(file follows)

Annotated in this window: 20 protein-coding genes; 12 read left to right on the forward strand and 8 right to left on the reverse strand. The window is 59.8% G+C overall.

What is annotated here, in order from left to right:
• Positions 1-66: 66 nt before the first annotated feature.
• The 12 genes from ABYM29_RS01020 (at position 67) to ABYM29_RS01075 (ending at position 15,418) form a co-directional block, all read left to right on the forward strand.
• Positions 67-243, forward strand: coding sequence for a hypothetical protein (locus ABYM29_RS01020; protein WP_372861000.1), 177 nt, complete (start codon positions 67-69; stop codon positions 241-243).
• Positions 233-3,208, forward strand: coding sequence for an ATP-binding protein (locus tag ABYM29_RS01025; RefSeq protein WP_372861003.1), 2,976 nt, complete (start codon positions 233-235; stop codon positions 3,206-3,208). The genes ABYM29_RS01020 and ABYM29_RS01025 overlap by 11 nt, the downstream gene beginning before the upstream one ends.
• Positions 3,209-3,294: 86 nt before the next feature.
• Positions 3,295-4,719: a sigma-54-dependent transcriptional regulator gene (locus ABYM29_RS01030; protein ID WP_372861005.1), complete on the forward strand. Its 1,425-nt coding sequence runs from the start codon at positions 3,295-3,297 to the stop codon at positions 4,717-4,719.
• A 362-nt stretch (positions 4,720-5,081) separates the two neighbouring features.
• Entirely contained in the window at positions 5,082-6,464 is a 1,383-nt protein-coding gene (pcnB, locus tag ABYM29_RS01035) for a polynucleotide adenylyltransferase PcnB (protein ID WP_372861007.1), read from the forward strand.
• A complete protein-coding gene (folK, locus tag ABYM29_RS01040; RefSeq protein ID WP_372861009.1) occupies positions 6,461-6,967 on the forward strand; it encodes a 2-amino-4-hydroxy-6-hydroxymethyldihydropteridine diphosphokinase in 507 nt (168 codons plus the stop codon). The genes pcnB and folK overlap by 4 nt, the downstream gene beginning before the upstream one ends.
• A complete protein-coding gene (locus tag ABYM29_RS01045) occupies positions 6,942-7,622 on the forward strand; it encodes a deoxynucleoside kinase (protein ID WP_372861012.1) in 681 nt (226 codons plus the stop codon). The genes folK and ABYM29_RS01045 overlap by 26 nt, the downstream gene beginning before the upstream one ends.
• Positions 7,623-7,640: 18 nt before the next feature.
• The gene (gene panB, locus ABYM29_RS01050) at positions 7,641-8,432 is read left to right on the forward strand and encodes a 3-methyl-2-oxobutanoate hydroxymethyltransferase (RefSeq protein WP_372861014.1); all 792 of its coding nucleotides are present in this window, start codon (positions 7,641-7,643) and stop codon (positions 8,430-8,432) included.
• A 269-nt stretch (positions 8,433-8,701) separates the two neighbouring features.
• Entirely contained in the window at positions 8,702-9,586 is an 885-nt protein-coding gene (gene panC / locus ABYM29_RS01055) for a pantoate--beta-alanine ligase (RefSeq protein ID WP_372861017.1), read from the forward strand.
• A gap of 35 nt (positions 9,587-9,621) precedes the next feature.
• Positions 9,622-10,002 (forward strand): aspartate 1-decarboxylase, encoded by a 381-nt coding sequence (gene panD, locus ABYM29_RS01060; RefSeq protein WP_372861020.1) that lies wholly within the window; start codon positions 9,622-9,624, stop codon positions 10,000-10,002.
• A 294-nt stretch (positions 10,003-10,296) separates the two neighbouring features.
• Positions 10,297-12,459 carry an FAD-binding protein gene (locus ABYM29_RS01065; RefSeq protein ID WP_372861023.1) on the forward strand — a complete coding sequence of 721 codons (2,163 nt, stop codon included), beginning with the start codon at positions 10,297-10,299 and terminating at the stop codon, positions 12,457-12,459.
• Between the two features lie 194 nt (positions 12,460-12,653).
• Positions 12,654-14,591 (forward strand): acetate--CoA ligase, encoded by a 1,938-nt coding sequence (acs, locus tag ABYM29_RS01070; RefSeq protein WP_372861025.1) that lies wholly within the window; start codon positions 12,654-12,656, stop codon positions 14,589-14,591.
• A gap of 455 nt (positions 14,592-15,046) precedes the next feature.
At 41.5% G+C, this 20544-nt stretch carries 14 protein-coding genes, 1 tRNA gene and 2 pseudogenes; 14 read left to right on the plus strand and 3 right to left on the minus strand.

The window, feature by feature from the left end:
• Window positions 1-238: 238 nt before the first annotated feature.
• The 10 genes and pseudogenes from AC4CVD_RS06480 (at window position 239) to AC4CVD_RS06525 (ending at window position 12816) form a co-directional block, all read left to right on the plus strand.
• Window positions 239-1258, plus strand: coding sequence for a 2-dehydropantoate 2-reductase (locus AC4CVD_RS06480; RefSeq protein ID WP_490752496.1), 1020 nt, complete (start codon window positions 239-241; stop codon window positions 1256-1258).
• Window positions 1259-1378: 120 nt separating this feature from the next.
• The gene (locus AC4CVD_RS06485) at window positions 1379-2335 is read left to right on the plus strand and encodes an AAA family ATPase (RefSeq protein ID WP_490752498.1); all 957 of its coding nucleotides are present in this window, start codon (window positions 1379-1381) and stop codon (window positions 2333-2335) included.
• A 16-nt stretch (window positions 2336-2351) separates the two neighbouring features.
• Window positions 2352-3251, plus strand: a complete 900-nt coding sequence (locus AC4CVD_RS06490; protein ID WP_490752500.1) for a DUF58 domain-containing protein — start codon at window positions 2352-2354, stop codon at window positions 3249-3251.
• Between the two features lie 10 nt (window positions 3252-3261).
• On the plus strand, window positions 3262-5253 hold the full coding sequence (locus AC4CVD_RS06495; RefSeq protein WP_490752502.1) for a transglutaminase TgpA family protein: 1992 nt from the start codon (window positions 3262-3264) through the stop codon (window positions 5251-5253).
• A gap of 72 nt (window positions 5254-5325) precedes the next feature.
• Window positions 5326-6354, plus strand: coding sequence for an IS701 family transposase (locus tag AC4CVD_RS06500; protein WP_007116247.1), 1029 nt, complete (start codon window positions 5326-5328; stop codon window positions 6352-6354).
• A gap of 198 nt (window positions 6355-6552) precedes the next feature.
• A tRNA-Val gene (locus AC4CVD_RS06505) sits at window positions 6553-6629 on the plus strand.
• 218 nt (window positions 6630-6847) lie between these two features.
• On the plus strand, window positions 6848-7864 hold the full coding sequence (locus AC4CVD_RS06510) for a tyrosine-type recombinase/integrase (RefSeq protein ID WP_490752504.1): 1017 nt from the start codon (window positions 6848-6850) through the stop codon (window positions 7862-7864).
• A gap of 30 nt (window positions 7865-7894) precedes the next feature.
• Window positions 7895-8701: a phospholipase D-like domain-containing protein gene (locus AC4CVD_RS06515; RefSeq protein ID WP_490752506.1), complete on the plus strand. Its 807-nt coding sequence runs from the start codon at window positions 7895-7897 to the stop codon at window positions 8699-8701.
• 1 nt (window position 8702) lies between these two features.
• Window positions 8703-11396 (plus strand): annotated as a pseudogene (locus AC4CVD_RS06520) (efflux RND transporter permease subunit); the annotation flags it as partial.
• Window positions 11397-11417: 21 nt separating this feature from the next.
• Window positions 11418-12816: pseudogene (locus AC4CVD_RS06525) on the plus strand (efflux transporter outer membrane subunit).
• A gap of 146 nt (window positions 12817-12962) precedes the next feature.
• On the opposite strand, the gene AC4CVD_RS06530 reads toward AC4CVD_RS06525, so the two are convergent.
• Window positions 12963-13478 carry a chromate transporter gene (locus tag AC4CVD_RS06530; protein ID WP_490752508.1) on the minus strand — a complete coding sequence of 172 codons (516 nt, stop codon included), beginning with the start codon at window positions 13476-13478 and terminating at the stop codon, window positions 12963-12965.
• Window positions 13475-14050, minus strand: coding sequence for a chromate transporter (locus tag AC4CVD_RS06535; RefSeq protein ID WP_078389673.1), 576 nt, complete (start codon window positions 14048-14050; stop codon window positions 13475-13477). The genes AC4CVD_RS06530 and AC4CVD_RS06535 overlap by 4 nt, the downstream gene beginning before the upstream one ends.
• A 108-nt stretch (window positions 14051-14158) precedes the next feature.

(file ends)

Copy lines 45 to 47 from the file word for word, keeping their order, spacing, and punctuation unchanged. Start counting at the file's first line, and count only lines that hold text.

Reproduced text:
• Window positions 11397-11417: 21 nt separating this feature from the next.
• Window positions 11418-12816: pseudogene (locus AC4CVD_RS06525) on the plus strand (efflux transporter outer membrane subunit).
• A gap of 146 nt (window positions 12817-12962) precedes the next feature.